Thursday, July 24, 2014

An Annotated History of World Oil Price Shocks

A sharp increase in Middle East geopolitical tensions, first with the resurgence of a radical al-Qaeda affiliate – now called the Islamic State – making substantial territorial gains in major oil producer Iraq, and more recently with an escalating military conflict between Israel and Hamas, has barely caused a blip in global markets and even in oil prices despite the fact that oil supply today is tight. At the same time, the conflict between Ukraine and Russia – the largest oil producer globally – has reached a more dangerous level, also with little oil price response. Indeed, it is difficult to identify another point in recent history when the Middel East – for all its troubles – was in such a precarious state; yet, as Goldman, rather rhetorically asks, this raises the question of whether the markets are being too dismissive about the recent turn of events.

150 years of oil price shocks...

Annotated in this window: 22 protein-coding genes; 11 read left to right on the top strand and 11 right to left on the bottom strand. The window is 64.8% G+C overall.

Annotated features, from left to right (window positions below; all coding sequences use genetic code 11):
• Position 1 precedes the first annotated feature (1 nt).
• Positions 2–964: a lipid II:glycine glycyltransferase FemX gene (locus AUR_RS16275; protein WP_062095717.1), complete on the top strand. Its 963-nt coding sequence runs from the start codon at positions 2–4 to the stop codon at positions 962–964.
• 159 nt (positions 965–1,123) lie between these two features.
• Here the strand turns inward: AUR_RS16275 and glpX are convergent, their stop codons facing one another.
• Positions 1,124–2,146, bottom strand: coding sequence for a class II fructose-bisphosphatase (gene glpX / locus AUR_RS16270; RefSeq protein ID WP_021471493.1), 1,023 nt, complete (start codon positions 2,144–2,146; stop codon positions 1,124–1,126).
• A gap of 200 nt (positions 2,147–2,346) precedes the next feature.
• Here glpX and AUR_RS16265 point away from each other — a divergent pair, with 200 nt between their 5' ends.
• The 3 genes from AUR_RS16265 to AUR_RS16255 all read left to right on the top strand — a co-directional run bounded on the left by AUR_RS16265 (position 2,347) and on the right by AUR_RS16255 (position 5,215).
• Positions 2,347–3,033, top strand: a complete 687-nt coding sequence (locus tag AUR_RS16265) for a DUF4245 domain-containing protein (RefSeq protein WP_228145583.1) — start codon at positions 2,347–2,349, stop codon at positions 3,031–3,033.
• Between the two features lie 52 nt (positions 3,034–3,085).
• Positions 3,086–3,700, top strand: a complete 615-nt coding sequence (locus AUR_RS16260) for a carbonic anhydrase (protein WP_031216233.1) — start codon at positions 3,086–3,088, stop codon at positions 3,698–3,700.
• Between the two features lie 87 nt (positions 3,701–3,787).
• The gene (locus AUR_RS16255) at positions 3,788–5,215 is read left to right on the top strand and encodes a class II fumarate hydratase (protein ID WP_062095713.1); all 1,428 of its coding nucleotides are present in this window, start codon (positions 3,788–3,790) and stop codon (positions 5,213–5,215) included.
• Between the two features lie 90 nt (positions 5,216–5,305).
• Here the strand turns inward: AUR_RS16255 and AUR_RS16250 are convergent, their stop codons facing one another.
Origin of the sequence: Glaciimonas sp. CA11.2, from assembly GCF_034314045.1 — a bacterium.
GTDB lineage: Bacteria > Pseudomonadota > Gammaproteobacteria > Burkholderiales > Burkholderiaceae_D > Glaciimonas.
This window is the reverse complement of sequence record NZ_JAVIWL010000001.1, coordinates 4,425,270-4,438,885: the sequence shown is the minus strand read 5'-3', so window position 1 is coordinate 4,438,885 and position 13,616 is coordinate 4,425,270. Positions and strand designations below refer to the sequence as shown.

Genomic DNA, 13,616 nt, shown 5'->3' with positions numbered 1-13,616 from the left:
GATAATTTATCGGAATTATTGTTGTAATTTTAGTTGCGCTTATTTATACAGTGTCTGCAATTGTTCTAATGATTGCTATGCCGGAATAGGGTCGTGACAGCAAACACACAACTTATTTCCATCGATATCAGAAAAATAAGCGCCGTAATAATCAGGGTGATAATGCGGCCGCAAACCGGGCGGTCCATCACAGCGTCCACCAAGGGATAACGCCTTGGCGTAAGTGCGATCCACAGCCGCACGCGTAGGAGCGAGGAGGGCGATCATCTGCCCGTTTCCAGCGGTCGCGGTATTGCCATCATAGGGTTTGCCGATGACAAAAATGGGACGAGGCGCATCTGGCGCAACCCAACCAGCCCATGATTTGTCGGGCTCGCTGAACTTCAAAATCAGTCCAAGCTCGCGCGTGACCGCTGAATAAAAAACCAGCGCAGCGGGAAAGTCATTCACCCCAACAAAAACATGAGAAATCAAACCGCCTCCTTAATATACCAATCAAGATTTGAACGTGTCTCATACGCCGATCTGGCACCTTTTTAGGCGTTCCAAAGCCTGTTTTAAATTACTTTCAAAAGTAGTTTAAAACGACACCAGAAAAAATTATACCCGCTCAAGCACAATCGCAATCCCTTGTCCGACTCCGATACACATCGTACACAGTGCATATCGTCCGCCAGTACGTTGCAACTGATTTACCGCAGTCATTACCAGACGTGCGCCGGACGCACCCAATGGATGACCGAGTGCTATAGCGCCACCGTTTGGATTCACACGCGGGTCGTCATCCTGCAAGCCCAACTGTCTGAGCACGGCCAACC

An Annotated History of World Oil Price Shocks

and a close-up on the chaos of the last 8 months...
An Annotated History of World Oil Price Shocks

Perhaps the following from Goldman best sums up the situation...
At what point does the US panic?

Meghan O’Sullivan: The US should have already panicked.

Major American economic and political interests are at stake. The erasure of the Syria-Iraq border by a group that is considered too radical for al-Qaeda, the takeover of Iraq’s second largest city by IS, the kidnapping of international diplomats, and the declaration of an Islamic caliphate in large parts of Iraq and Syria – each one of these should be a major signal about the gravity of the situation.
Source: Goldman Sachs

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